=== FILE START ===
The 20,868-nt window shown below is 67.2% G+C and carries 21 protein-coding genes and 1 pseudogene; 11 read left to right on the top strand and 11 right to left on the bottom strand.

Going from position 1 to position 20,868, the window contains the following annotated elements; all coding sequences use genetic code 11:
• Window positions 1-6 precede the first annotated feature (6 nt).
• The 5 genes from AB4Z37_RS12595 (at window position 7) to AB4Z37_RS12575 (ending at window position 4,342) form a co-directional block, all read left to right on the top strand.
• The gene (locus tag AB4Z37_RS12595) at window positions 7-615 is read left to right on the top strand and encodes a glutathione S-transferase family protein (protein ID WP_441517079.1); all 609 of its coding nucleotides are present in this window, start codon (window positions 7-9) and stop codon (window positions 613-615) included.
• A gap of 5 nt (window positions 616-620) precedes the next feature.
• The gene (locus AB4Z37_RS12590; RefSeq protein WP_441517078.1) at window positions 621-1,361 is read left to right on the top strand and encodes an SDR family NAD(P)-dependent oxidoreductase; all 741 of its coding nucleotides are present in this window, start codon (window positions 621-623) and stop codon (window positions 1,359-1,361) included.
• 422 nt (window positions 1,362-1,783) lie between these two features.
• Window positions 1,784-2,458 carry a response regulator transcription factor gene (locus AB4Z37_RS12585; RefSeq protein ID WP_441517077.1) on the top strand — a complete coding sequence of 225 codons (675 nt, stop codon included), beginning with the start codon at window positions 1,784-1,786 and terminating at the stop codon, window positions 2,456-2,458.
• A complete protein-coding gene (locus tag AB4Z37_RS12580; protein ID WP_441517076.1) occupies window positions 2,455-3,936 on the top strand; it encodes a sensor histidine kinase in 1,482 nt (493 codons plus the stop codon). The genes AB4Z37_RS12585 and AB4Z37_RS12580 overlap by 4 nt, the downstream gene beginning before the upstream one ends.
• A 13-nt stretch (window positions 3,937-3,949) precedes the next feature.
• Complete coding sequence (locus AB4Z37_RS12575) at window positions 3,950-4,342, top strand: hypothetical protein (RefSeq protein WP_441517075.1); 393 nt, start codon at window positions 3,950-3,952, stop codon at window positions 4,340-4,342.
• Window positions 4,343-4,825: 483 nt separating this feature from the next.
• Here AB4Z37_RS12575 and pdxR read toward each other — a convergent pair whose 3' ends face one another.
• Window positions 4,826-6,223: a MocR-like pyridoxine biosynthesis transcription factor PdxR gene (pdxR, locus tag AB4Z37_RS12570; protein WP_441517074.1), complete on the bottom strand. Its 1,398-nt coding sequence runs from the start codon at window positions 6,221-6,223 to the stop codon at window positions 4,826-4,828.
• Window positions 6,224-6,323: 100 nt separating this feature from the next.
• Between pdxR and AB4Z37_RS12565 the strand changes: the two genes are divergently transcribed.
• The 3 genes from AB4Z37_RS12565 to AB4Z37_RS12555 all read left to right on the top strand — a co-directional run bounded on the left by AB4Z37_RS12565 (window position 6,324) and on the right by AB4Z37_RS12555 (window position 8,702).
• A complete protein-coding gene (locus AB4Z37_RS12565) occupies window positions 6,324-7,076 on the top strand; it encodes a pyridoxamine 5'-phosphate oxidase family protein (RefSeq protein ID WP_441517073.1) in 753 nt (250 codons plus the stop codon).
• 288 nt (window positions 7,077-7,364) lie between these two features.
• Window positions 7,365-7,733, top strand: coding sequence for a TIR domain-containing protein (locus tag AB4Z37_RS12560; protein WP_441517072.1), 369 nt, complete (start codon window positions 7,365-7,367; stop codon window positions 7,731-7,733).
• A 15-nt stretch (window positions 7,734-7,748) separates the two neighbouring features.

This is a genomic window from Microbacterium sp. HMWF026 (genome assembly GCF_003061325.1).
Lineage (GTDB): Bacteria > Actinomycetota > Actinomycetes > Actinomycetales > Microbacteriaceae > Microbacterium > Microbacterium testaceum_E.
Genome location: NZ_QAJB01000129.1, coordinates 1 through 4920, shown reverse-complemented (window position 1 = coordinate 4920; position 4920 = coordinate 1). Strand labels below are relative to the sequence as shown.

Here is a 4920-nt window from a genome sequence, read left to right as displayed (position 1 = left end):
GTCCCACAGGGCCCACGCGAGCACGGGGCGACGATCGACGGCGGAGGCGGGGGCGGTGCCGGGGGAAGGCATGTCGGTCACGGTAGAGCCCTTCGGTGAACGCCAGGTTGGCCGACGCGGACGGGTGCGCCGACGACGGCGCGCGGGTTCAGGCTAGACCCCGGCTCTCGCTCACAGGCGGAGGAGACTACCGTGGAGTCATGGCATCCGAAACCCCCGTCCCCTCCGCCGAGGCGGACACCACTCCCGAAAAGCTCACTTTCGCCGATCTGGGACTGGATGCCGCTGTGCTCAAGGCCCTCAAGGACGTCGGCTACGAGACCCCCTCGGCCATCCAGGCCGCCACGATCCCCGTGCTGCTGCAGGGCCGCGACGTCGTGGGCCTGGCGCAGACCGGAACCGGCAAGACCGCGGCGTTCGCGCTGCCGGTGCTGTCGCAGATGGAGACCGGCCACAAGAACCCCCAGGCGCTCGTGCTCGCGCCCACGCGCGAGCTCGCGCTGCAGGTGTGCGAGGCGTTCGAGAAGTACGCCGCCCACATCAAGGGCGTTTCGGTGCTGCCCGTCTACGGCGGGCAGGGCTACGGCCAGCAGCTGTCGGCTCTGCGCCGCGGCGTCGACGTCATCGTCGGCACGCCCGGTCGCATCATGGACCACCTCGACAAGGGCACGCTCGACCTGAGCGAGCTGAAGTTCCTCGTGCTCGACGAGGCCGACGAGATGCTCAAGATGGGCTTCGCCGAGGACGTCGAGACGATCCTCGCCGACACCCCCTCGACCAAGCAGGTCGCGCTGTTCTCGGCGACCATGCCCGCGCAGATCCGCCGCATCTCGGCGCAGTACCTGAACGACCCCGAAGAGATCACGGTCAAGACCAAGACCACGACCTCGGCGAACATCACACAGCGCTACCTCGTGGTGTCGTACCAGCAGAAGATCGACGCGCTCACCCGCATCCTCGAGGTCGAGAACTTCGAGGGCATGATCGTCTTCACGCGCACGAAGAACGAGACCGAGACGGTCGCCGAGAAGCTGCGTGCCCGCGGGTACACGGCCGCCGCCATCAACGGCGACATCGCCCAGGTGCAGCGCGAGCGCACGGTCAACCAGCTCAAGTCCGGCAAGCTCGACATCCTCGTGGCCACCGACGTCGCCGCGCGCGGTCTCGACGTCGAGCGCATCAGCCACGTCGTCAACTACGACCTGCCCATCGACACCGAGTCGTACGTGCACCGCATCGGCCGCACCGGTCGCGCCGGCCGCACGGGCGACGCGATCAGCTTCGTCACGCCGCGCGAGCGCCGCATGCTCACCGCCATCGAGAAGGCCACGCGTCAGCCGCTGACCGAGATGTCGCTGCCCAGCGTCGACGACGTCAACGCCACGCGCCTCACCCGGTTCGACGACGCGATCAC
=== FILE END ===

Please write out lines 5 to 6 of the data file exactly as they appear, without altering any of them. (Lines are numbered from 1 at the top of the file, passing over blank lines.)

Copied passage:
• The gene (locus tag AB4Z37_RS12595) at window positions 7-615 is read left to right on the top strand and encodes a glutathione S-transferase family protein (protein ID WP_441517079.1); all 609 of its coding nucleotides are present in this window, start codon (window positions 7-9) and stop codon (window positions 613-615) included.
• A gap of 5 nt (window positions 616-620) precedes the next feature.